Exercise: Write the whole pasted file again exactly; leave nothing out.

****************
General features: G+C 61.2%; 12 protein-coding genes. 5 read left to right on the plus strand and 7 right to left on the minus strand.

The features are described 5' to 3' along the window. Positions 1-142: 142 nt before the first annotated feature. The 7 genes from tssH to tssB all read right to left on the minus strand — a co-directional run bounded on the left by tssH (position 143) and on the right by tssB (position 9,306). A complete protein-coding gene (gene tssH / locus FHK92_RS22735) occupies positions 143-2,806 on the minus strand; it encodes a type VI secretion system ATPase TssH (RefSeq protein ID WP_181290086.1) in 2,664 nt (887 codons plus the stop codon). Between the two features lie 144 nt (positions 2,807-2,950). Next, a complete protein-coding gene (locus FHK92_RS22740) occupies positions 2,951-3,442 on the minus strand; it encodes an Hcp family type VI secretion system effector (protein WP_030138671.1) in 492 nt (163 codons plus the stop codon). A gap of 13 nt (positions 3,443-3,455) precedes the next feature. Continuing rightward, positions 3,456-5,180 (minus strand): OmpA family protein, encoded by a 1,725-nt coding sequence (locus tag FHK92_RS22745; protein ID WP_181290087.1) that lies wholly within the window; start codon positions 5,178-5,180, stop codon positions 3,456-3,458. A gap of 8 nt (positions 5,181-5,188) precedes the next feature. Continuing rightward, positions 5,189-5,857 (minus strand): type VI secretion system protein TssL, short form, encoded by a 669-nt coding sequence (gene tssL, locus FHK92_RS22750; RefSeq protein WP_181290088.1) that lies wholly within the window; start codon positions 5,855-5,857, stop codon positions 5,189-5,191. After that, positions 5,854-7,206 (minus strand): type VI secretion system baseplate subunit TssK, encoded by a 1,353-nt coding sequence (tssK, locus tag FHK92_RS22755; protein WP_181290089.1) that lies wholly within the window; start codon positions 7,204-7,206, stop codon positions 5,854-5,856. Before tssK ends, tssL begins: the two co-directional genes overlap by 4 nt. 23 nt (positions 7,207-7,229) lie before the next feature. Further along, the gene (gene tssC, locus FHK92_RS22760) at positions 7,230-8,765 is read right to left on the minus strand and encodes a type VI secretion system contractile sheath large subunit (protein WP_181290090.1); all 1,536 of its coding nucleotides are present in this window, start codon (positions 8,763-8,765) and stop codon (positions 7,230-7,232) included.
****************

General features: G+C 61.2%; 12 protein-coding genes. 5 read left to right on the plus strand and 7 right to left on the minus strand.

The features are described 5' to 3' along the window. Positions 1-142: 142 nt before the first annotated feature. The 7 genes from tssH to tssB all read right to left on the minus strand — a co-directional run bounded on the left by tssH (position 143) and on the right by tssB (position 9,306). A complete protein-coding gene (gene tssH / locus FHK92_RS22735) occupies positions 143-2,806 on the minus strand; it encodes a type VI secretion system ATPase TssH (RefSeq protein ID WP_181290086.1) in 2,664 nt (887 codons plus the stop codon). Between the two features lie 144 nt (positions 2,807-2,950). Next, a complete protein-coding gene (locus FHK92_RS22740) occupies positions 2,951-3,442 on the minus strand; it encodes an Hcp family type VI secretion system effector (protein WP_030138671.1) in 492 nt (163 codons plus the stop codon). A gap of 13 nt (positions 3,443-3,455) precedes the next feature. Continuing rightward, positions 3,456-5,180 (minus strand): OmpA family protein, encoded by a 1,725-nt coding sequence (locus tag FHK92_RS22745; protein ID WP_181290087.1) that lies wholly within the window; start codon positions 5,178-5,180, stop codon positions 3,456-3,458. A gap of 8 nt (positions 5,181-5,188) precedes the next feature. Continuing rightward, positions 5,189-5,857 (minus strand): type VI secretion system protein TssL, short form, encoded by a 669-nt coding sequence (gene tssL, locus FHK92_RS22750; RefSeq protein WP_181290088.1) that lies wholly within the window; start codon positions 5,855-5,857, stop codon positions 5,189-5,191. After that, positions 5,854-7,206 (minus strand): type VI secretion system baseplate subunit TssK, encoded by a 1,353-nt coding sequence (tssK, locus tag FHK92_RS22755; protein WP_181290089.1) that lies wholly within the window; start codon positions 7,204-7,206, stop codon positions 5,854-5,856. Before tssK ends, tssL begins: the two co-directional genes overlap by 4 nt. 23 nt (positions 7,207-7,229) lie before the next feature. Further along, the gene (gene tssC, locus FHK92_RS22760) at positions 7,230-8,765 is read right to left on the minus strand and encodes a type VI secretion system contractile sheath large subunit (protein WP_181290090.1); all 1,536 of its coding nucleotides are present in this window, start codon (positions 8,763-8,765) and stop codon (positions 7,230-7,232) included.